Question: A plaint is rejected for non-payment of court-fees. Can it be restored under inherent power of the court? [WB J.S. 1993] Find the answer only on Legal Bites. [A plaint is rejected for non-payment of court-fees. Can it be restored under inherent power of the court?] Answer The main question for determination in the present case at… Read More »

Question: A plaint is rejected for non-payment of court-fees. Can it be restored under inherent power of the court? [WB J.S. 1993] Find the answer only on Legal Bites. [A plaint is rejected for non-payment of court-fees. Can it be restored under inherent power of the court?] Answer The main question for determination in the present case at hand is whether the trial court could legally restore the suit when the plaint was rejected under Order VII Rule 11 on account of its being...

Question: A plaint is rejected for non-payment of court-fees. Can it be restored under inherent power of the court? [WB J.S. 1993]

Find the answer only on Legal Bites. [A plaint is rejected for non-payment of court-fees. Can it be restored under inherent power of the court?]

Answer

The main question for determination in the present case at hand is whether the trial court could legally restore the suit when the plaint was rejected under Order VII Rule 11 on account of its being insufficiently stamped or for non-payment of court fees. It may be observed that the rejection of the plaint comes within the definition of a decree and, therefore once the court has passed a decree, there is no power left in it to correct the same except on review or under Section 152 if the mistake is covered by that section.

Order IX Rule 9 which specifically provides for restoration of a suit could not be applicable to the present case. The trial court could not exercise even its inherent powers under Section 151, Civil Procedure Code because there was no question of prevention of the abuse of the process of the court. If the court had informed the plaintiff’s that the court-fees must be deposited and on failure to do so when the plaint was rejected on account of the non-payment of court-fees on that date, there was no power left in it to restore the suit under its inherent powers when other remedies are provided by law.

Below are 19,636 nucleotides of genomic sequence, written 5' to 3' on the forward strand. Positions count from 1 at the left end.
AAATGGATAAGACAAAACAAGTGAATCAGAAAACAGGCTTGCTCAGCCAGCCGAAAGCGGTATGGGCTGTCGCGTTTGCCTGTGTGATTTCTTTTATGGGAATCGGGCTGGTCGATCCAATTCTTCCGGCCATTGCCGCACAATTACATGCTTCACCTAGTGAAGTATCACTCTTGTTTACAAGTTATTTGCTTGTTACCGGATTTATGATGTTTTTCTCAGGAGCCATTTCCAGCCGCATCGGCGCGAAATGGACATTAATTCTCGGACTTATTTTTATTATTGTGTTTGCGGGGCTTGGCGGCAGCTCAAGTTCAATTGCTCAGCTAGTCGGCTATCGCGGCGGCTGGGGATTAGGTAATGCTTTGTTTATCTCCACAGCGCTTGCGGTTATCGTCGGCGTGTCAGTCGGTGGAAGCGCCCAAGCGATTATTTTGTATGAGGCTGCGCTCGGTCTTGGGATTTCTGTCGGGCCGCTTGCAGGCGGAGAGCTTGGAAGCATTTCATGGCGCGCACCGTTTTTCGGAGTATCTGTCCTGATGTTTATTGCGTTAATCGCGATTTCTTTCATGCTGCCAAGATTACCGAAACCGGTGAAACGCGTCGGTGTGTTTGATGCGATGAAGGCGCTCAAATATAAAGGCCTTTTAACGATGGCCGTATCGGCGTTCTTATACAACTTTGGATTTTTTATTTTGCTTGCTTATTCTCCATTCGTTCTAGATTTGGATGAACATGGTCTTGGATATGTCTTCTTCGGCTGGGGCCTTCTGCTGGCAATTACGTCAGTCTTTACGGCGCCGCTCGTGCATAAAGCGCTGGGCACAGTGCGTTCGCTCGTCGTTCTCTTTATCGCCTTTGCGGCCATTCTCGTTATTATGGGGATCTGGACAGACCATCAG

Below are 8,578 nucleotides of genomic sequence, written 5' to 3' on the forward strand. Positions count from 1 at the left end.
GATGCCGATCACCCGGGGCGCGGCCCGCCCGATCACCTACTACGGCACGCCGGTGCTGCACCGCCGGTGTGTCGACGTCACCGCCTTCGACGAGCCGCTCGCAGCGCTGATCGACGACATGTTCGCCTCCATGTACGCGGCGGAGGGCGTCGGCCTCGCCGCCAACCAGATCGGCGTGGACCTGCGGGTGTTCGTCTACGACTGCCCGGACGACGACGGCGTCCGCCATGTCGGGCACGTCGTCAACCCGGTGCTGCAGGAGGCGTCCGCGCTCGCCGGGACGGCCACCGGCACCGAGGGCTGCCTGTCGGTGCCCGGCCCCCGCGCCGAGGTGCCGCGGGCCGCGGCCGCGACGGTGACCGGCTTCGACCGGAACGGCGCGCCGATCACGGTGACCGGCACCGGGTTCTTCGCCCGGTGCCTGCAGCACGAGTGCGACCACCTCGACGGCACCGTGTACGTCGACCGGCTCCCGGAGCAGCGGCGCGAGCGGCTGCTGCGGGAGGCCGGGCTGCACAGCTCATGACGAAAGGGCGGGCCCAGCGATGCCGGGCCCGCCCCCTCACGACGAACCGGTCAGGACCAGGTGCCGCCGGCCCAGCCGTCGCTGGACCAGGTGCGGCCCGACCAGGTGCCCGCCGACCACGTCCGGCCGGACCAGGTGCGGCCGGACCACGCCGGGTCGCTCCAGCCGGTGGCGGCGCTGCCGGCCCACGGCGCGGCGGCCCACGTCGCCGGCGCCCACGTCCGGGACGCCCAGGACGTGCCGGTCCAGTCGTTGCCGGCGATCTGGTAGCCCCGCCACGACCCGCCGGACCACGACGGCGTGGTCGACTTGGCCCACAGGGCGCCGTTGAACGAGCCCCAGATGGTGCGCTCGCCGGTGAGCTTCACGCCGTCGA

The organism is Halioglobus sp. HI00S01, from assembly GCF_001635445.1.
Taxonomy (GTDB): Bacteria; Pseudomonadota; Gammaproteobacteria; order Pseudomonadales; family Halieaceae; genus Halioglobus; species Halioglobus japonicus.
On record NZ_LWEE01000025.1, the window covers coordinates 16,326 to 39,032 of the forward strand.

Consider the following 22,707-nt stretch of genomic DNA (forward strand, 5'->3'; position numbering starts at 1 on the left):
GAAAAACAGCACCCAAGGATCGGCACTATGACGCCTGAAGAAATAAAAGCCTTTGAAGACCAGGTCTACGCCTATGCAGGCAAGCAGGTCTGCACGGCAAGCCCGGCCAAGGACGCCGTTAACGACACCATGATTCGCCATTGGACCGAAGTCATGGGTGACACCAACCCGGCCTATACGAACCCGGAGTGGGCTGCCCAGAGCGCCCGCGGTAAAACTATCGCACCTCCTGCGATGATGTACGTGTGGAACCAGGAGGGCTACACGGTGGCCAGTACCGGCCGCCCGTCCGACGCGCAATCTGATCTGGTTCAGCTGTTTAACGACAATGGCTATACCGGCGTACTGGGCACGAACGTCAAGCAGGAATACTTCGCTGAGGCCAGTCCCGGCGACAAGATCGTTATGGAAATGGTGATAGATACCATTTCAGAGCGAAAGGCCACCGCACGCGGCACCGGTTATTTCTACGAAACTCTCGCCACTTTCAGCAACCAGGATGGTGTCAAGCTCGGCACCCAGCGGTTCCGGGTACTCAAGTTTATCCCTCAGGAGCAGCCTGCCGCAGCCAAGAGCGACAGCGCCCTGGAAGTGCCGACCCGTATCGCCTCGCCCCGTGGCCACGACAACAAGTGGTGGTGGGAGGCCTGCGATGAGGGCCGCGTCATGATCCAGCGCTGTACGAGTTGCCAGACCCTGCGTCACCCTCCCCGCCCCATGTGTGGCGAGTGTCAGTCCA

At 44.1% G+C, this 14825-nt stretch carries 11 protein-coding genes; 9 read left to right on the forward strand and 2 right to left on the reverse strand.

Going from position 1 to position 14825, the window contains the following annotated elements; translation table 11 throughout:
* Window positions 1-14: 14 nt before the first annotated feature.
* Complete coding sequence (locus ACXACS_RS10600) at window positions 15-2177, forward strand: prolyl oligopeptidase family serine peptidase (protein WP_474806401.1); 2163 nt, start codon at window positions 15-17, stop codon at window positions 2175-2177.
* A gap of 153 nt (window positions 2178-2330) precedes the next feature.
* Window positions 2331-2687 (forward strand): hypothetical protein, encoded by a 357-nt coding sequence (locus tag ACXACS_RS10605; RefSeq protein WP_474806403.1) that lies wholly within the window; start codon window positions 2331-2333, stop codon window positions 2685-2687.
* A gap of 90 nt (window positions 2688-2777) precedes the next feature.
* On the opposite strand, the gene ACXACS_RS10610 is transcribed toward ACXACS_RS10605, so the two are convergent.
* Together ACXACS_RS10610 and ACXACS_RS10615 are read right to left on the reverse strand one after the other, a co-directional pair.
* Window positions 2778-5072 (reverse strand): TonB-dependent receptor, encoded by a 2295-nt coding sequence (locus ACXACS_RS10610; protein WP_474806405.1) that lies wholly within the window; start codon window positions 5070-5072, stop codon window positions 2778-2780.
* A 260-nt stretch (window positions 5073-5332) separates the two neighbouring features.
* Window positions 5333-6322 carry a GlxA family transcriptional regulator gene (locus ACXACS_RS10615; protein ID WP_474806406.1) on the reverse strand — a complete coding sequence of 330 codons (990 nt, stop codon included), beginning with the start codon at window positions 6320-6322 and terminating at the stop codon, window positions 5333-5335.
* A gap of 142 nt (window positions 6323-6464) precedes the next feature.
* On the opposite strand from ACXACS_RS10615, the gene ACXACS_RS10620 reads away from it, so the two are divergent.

If the plaintiff wanted to move the same court, he could request it for reviewing its decree under Order 47 of CPC. Another remedy left open to him was to go in appeal against the rejection of the plaint since it amounted to a decree. A third course was to present a fresh plaint under Order VII, Rule 13.

An application for restoration of the suit in the above circumstances is not covered by any of the provisions of the Civil Procedure Code and the trial court had taken the right view that it had no power to restore the suit, in the case Rameshwardhari Singh v. Sadhu Saran, 1923 Fat 354 (AIR V 10) (A). In this case a similar question had arisen and it was held that

“The order rejecting the plaint under Order VII, Rule 11(c) of the Code operated as a decree, and Order XX, Rule 3 provides:

that a judgment once signed shall not afterwards be altered or added to save as provided by Section 152 or on review.”

There can be no doubt, in my opinion that once an order of the Court is perfected there is absolutely no power in that Court under its inherent jurisdiction either to alter, or add to, that order, save as provided by Section 152 or on re-view.”

The Calcutta High Court in ‘S.M. Bose v. Hauz Md. Fa-ten Nasib‘, 1934 Cal 62-3 (AIR V 21) (C) observed that

“The order of 17-1-1933 no matter whether it was a decision rightly or wrongly given was an order of rejection of a plaint and an order of rejection of a plaint is a decree as defined in Section 2 of the Code. If the plaintiff felt aggrieved by this order, his remedy lay either by an application under Order XLVII, Rule 1 or by filing an appeal against it. The plaintiff did not choose to take either of these two courses open to him under the Code. It is well settled that a Court cannot make use of the special provisions of Section 151 when the applicant has his remedy prescribed elsewhere in the Code and has neglected to avail himself of such a remedy.”

Thus, when a plaint is rejected for non-payment of court-fees, it cannot be restored under inherent power of the court because the plaintiff has other alternative remedy to restore the plaint.


Important Mains Questions Series for Judiciary, APO & University Exams

Updated On 2022-04-08T05:10:14+05:30
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